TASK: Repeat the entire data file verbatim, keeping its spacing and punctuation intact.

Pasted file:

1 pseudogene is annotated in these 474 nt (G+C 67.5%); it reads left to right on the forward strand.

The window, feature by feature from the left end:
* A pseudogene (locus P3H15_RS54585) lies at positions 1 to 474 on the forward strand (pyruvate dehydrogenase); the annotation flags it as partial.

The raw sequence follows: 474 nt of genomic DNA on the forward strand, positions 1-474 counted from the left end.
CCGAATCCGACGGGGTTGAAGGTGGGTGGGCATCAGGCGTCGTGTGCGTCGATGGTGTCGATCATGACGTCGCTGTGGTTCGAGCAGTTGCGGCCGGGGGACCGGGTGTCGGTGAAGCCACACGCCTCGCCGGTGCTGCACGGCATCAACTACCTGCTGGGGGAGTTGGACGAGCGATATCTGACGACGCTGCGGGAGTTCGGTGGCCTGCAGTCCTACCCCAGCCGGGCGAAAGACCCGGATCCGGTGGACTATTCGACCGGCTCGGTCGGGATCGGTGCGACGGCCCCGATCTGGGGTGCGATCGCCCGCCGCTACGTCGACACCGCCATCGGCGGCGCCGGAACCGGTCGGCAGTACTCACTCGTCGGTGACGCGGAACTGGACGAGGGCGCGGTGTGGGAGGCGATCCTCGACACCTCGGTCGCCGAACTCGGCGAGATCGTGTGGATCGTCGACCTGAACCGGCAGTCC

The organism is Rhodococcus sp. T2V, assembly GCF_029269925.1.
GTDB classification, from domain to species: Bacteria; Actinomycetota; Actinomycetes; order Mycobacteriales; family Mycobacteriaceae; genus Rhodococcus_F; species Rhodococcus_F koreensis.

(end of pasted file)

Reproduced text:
1 pseudogene is annotated in these 474 nt (G+C 67.5%); it reads left to right on the forward strand.

The window, feature by feature from the left end:
* A pseudogene (locus P3H15_RS54585) lies at positions 1 to 474 on the forward strand (pyruvate dehydrogenase); the annotation flags it as partial.

The raw sequence follows: 474 nt of genomic DNA on the forward strand, positions 1-474 counted from the left end.
CCGAATCCGACGGGGTTGAAGGTGGGTGGGCATCAGGCGTCGTGTGCGTCGATGGTGTCGATCATGACGTCGCTGTGGTTCGAGCAGTTGCGGCCGGGGGACCGGGTGTCGGTGAAGCCACACGCCTCGCCGGTGCTGCACGGCATCAACTACCTGCTGGGGGAGTTGGACGAGCGATATCTGACGACGCTGCGGGAGTTCGGTGGCCTGCAGTCCTACCCCAGCCGGGCGAAAGACCCGGATCCGGTGGACTATTCGACCGGCTCGGTCGGGATCGGTGCGACGGCCCCGATCTGGGGTGCGATCGCCCGCCGCTACGTCGACACCGCCATCGGCGGCGCCGGAACCGGTCGGCAGTACTCACTCGTCGGTGACGCGGAACTGGACGAGGGCGCGGTGTGGGAGGCGATCCTCGACACCTCGGTCGCCGAACTCGGCGAGATCGTGTGGATCGTCGACCTGAACCGGCAGTCC

The organism is Rhodococcus sp. T2V, assembly GCF_029269925.1.
GTDB classification, from domain to species: Bacteria; Actinomycetota; Actinomycetes; order Mycobacteriales; family Mycobacteriaceae; genus Rhodococcus_F; species Rhodococcus_F koreensis.